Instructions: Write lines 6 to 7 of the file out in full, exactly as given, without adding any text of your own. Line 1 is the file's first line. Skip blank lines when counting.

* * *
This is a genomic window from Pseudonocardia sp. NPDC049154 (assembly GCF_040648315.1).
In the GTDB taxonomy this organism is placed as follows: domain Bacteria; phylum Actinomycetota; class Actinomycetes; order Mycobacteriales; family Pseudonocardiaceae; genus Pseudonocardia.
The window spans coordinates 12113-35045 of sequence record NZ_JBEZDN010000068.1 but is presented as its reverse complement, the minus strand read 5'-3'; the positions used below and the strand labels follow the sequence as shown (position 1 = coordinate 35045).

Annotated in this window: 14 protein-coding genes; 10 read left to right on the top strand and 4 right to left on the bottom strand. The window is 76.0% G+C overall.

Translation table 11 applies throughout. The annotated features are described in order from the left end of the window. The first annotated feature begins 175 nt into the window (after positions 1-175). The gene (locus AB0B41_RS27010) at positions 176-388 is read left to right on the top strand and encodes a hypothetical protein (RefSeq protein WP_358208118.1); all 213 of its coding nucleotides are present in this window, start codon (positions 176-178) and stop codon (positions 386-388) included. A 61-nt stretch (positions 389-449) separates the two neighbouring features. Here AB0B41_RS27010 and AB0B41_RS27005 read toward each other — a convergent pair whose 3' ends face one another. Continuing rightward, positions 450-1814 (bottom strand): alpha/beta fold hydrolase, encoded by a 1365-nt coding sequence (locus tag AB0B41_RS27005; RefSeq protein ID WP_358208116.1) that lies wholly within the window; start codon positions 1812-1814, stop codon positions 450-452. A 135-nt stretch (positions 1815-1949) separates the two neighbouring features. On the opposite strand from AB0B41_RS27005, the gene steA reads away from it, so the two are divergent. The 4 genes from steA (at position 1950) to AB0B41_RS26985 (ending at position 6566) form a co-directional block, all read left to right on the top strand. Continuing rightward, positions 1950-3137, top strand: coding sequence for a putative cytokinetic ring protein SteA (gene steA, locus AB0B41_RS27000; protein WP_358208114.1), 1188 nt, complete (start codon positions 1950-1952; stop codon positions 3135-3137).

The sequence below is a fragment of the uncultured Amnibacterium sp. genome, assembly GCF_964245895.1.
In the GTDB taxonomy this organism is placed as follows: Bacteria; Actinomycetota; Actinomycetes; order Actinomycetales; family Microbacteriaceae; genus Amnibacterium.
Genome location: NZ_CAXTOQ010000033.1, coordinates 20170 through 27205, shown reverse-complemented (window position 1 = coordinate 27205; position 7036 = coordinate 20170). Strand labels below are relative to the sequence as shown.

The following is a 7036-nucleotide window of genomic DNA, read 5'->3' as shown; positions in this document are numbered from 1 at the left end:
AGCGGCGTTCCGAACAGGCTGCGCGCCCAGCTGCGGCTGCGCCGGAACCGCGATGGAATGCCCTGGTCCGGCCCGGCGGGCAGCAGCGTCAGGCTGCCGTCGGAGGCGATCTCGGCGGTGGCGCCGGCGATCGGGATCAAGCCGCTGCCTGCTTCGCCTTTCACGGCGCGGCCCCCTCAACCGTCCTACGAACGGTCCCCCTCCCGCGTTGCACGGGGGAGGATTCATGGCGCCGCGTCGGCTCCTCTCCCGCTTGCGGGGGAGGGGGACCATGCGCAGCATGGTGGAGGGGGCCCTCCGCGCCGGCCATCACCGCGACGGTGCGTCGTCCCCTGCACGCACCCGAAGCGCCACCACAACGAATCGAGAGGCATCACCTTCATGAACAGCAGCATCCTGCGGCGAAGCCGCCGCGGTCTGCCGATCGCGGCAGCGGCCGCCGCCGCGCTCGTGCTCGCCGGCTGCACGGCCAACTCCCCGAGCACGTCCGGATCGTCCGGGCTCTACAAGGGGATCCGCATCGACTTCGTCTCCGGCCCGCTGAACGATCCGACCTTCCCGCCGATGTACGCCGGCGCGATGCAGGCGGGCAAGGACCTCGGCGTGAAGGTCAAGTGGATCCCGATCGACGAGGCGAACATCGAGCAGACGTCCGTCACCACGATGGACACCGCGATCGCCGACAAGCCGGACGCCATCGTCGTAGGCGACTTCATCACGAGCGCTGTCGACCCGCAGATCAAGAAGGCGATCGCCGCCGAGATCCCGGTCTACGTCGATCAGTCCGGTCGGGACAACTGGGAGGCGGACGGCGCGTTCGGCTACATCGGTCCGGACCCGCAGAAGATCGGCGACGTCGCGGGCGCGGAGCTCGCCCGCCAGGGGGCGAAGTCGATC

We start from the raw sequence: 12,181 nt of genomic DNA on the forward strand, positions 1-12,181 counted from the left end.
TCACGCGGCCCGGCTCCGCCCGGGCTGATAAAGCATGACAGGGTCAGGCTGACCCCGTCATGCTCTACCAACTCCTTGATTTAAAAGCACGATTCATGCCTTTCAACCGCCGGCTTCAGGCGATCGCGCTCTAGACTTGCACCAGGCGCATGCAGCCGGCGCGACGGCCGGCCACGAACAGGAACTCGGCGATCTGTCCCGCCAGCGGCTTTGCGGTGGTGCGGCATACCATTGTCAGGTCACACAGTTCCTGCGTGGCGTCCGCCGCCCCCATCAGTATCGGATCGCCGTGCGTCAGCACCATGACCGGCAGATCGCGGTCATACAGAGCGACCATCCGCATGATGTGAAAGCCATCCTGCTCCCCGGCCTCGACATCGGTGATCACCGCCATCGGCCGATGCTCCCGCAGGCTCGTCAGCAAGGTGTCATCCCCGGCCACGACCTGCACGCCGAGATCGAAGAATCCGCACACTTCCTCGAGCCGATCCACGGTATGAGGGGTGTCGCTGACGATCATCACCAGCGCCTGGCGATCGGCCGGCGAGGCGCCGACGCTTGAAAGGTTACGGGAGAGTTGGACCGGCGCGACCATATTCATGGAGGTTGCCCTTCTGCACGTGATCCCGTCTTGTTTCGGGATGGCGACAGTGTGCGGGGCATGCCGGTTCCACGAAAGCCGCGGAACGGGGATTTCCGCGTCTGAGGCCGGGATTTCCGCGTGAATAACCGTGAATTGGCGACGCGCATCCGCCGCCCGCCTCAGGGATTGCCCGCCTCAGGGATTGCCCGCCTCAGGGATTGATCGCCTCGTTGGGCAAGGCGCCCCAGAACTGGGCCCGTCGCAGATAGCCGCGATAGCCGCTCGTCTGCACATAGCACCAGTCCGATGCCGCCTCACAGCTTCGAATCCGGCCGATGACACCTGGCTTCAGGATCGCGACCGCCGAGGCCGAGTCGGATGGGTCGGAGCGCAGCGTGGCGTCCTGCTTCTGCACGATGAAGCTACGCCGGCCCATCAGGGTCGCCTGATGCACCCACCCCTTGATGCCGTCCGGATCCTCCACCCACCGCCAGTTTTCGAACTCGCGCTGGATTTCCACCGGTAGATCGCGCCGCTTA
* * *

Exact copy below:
The sequence below is a fragment of the uncultured Amnibacterium sp. genome, assembly GCF_964245895.1.
In the GTDB taxonomy this organism is placed as follows: Bacteria; Actinomycetota; Actinomycetes; order Actinomycetales; family Microbacteriaceae; genus Amnibacterium.